Ask The Best And Brightest: Was GM's Corvette Giveaway Worth It?

Edward Niedermeyer
by Edward Niedermeyer
ask the best and brightest was gm s corvette giveaway worth it

To be perfectly honest, I wrote about half a post on GM’s decision to give Detroit Tigers pitcher Armando Galarraga a new Corvette after he was robbed of a perfect game by a bad call, before deciding not to run it. Why? Well, the story is classic Detroit: Galarraga’s victimhood is exactly the image GM would like to associate itself with (remember, everything was going fine before the credit markets collapsed), and The General owed the Tigers anyway because of owner Mike Ilitch’s decision to not charge GM for ad space on the stadium’s fountain when it was in bankruptcy (Ilitch added free Ford and Chrysler ads in the interest of fairness). In short, there was plenty of room for some trademark TTAC cynicism… and yet I couldn’t quite bring myself to twist the knife.

Part of the decision to back off was that 50-odd thousand dollars isn’t much money for a publicity stunt of this kind. Of course, the flip side of this argument is that it’s not as if Gallaraga couldn’t have afforded a Corvette on his nearly half-million dollar annual salary (especially in the land of five-figure home prices). Perhaps the biggest question to be asked about the stunt though, was how badly does GM need to shore up support from residents of the Motor City? But even when Rep Darryl Issa (R-CA) complained to the NY Times, I couldn’t quite bring myself to join in the fun. Even if his protest indicated that this stunt might have cost GM more than just the Corvette’s MSRP. After all, this was probably a snap decision made in the heat of sports-fan enthusiasm.

Or was it? Automotive News [sub] is reporting that

Joyce Julius & Associates Inc., which specializes in measuring sponsorship scope across all forms of media, said the give-away… was worth $8.9 million in media exposure value for the automaker.

Of course, JJA Inc. insists that GM didn’t pay for the study, and that it regularly looks into these things just for the heck of it. But now that GM’s stunt is being justified as good business practice by another hometown company in a hometown publication, I can’t help but wonder if it was really worth the price of a new ‘vette… or more to the point, the price of the PR backlash. After all, this event marks a sea change in GM’s approach to giving “taxpayer-funded” cars away to wealthy athletes. Does GM need more support from the home team? Did this make a difference outside of Detroit? If so, was it positive or negative? Is giving cars to athletes ever a good idea?

Please be honest with your interpretations of this issue, but please make sure to keep your comments constructive as well. Obvious flaming will, as always, be moderated.

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2 of 35 comments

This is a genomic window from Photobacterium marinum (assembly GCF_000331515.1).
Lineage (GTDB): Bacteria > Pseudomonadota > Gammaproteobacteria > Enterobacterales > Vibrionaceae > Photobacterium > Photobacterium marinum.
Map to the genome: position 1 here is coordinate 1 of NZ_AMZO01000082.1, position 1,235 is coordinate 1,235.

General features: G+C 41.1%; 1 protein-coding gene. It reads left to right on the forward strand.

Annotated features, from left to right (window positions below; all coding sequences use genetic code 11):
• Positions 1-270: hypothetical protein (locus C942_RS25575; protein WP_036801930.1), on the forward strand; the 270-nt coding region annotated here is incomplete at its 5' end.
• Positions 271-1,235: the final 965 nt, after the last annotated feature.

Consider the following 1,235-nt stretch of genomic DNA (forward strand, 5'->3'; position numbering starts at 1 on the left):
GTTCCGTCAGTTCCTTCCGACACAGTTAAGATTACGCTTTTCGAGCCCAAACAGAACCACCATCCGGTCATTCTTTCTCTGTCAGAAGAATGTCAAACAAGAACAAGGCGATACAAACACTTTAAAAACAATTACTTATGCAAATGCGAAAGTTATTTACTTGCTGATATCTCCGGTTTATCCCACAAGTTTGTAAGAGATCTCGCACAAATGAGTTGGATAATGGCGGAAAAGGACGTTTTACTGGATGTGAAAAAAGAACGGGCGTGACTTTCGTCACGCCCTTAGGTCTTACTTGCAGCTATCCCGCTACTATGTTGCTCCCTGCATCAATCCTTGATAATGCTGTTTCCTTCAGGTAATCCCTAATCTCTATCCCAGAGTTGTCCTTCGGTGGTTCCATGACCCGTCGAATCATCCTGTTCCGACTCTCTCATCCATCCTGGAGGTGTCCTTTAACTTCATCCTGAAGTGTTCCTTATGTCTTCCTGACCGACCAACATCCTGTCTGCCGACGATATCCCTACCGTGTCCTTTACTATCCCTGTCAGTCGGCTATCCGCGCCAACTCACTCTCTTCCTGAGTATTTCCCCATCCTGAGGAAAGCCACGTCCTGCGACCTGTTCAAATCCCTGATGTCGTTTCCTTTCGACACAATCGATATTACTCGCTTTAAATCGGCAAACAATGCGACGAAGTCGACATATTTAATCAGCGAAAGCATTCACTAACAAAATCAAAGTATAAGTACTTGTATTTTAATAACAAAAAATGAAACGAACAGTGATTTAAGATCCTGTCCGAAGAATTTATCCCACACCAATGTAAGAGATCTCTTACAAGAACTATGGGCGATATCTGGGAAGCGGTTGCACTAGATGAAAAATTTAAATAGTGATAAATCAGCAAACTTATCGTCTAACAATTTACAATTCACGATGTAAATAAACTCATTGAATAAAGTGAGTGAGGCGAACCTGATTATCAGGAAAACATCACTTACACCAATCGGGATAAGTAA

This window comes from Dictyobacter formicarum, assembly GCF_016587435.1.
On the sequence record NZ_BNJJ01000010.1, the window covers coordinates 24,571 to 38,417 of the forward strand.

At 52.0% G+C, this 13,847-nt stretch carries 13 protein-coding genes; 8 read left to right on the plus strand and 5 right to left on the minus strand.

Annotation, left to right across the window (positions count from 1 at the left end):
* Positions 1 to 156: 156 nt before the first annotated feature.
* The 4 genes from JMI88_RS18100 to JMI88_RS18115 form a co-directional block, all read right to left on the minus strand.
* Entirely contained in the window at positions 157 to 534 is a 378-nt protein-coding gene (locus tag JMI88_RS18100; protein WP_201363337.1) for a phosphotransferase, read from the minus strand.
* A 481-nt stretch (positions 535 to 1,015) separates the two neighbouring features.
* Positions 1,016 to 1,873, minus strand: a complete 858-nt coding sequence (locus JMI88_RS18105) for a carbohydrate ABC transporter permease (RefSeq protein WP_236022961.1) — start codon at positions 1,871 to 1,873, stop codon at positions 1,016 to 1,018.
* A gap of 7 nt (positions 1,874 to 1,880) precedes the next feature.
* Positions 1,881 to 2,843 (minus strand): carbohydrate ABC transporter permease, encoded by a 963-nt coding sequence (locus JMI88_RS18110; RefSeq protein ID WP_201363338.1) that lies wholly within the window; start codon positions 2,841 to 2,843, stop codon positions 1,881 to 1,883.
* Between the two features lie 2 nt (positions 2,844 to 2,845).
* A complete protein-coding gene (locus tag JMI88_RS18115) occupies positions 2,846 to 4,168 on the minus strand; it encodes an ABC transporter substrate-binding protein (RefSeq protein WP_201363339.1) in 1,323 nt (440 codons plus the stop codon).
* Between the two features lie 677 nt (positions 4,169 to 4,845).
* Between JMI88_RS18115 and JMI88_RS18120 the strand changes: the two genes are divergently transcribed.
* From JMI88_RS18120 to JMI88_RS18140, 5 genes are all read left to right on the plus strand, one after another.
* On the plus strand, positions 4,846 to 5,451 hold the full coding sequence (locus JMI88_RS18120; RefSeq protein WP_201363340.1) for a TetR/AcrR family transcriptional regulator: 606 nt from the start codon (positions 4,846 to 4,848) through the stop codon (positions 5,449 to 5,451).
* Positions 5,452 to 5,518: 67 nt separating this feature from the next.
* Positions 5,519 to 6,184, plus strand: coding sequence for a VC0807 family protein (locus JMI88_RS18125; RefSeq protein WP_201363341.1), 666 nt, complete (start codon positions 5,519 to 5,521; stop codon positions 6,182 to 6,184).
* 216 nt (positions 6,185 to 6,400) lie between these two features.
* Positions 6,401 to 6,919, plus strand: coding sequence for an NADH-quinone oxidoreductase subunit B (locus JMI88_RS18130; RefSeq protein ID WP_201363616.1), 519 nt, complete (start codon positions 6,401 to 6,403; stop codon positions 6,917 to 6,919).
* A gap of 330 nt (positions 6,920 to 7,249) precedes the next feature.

• Rod Panhard Rod Panhard on Jun 10, 2010

    On behalf of Americans who are ambivalent about baseball and professional sports, it really didn't matter to us. I'd never heard of the guy. Seriously. And once I did and saw how the situation played out, think the Corvette comes across as something of a booby prize. So I'd like to publicly apologize to Mr. Galarraga for thinking he was an updated version of a 1980s videogame when I first read his name in a headline.

  • TaurusGT500 TaurusGT500 on Jun 10, 2010

    Q: badly does GM need to shore up support from residents of the Motor City? A: They don't, but this story grew and became a national story for a short time. 50K (or less as some posters have astutely noted) is absurdly cheap for that kind of pub. More money than that used to get spent on shrimp cocktail at a full-on media blitz.

  • Kenneth Ironic story here...My father's first Hyundai/Kia car was an 86 Hyundai Excel, we drove it from Oklahoma to California and back the first year he had owned it; it was so under powered that every hill on the interstate (and every other road) was done in second gear, he put 300,000 miles on it before he sold it. It wasn't fast, it wasn't fancy but it got the job done and never left him on the side of the road.He owns a 2020 Kia Soul now...My first Hyundai which I recently bought is a 2014 Hyundai Equus Signature which I picked up in Phoenix and drove back to Oklahoma, it is everything that the Excel isn't and so much more.
  • Analoggrotto Another step in towards total adoption of Tesla vehicles for the ENTIRE american public by 2025. Anyone who refuses to admit that TESLA is the best will be deported from our galaxy, our future and our universe.
  • Dukeisduke This makes me think of the gimmicky ads for some retail electricity providers here in Texas, specifically TXU Electric and Reliant - "free nights", "free weekends", etc.
  • BEPLA Just say no to driving around in circles for hours turning left the entire way and calling it a "sport"
  • BEPLA I can make a guess why this car is in the junkyard:A severe lack of maintenance, causing catastrophic system failure - most likely the engine locked up from a lack of oil changes.